Many feel Secretary of State Hillary Clinton went overboard while visiting Quito on June 8 and courting populist President Rafael Correa. Reported The New York Times, “Clinton woos a Leftist President, while Foreign Policy observed ‘Dearest Hillary’ charms Ecuador’s President Correa.

Before the Secretary traveled to Quito, veteran diplomat Roger Noriega warned:

The high-level visit to Quito is clearly part of a charm offensive to coax Ecuadorean President Rafael Correa out of the camp of Venezuelan dictator Hugo Chávez. However, no rapprochement is worth asking Secretary Clinton to turn a blind eye to Correa’s authoritarian style, his abuse of the courts to attack opponents and the media and his tolerance of drug trafficking and other corruption.

Clinton dismissed them as disagreements; while Rafael Correa boldly lied claiming his leftist government is not anti-capitalist, anti-American, or anti-imperialist. “We are pro-dignity, pro-sovereignty, pro-social justice, pro-good life for our people. We are in favor of the good things.”

The State Department gave no indication the Secretary raised Ecuador’s ties with Colombian narco-terrorists, growing relations with Iran, or its restrictive press laws in private talks.

The Secretary’s speech billed as “the broad outline of the Obama Administration’s policy” for Latin America featured a grab-bag of statist ideas, none of them unique to the Obama Administration. Mrs. Clinton urged improvements in the region’s education performance, facilitation of microfinance, empowerment of women, more poverty reduction programs, and promotion of corporate social responsibility. In brief, she offered a policy of liberal good intentions.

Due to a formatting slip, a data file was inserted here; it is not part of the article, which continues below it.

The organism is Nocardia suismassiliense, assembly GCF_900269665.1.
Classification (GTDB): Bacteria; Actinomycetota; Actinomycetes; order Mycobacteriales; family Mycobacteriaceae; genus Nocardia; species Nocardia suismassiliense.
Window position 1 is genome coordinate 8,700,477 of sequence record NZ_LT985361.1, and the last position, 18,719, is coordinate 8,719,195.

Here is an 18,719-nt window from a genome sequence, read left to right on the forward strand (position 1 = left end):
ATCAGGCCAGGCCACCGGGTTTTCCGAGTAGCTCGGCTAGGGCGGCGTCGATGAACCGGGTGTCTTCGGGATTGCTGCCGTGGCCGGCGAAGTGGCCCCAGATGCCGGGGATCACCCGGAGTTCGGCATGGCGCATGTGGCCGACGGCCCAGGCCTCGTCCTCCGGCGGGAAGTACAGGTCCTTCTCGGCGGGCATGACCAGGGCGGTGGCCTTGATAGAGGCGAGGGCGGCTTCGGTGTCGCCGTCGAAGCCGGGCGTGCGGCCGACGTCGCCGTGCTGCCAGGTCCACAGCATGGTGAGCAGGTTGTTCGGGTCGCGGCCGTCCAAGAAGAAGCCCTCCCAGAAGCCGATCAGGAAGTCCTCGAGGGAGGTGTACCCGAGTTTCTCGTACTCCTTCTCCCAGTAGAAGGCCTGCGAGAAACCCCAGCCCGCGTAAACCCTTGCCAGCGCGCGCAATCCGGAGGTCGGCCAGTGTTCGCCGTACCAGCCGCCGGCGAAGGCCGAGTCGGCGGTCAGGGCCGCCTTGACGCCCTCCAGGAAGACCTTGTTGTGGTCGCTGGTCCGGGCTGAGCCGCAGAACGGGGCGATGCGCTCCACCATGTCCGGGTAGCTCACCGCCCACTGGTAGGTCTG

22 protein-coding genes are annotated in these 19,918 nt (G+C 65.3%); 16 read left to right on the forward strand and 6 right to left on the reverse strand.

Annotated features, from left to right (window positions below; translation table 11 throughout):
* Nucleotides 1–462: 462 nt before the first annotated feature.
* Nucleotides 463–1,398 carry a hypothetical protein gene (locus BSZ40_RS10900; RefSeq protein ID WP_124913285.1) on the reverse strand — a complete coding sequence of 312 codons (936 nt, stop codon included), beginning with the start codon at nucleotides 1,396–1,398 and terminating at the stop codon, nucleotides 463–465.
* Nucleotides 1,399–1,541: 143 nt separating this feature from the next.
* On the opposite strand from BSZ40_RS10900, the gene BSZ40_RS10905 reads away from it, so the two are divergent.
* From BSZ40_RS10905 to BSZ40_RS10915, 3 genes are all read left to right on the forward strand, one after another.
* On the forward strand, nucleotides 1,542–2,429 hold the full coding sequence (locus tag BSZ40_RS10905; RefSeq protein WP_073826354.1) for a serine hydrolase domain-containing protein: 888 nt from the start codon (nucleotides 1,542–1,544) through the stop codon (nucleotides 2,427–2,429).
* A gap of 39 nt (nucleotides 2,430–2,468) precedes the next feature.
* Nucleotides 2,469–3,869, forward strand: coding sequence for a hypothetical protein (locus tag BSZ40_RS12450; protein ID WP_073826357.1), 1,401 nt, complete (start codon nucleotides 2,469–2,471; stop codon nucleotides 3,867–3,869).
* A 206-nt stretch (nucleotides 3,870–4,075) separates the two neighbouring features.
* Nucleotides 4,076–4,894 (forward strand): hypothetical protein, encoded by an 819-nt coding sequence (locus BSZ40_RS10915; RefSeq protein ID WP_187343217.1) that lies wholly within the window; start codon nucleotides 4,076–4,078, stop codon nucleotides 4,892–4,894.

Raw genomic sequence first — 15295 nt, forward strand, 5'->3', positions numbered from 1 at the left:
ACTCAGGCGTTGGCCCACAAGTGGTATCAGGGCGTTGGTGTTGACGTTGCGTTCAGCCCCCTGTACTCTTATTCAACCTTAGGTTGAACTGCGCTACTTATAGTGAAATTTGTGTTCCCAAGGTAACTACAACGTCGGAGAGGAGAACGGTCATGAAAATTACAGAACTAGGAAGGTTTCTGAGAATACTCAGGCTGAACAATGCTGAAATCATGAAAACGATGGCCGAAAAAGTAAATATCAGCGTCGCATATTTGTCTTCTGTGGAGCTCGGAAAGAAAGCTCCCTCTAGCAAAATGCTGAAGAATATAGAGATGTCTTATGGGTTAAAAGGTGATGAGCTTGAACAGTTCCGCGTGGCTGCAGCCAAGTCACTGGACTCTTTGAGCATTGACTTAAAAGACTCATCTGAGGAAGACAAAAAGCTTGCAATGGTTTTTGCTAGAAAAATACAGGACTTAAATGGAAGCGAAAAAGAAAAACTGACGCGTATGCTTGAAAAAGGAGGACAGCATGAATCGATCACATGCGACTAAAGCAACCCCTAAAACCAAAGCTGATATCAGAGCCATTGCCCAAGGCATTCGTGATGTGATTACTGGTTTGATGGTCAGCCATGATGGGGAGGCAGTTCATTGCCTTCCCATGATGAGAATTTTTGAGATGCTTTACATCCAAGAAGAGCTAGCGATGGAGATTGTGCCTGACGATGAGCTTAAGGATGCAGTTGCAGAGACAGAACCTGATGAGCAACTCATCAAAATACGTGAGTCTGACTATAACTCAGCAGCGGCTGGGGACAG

Totally absent from the Secretary’s speech was any mention of individual freedom and liberty, rule of law, or protection of property as bulwarks against the statist tendencies too often shaping policy in Latin America. On the importance of trade as an engine of growth and job creation, all Secretary Clinton managed to say was: “Trade between the United States and our partners reached more than $600 billion a year.” By comparison U.S. official aid to region is $2 billion and is not going to grow. The key variable of economic freedom that has proven essential to creating genuine opportunity and prosperity wasn’t mentioned at all.

While Clinton made have won the temporary plaudits of a temperamental populist, her failure to advance U.S. interests, identify regional security and governance threats, grapple with authoritarian populism, or encourage expanded trade, market access, and direct and secure investments demonstrates that the Obama Administration is still struggling to define an effective policy for the Americas.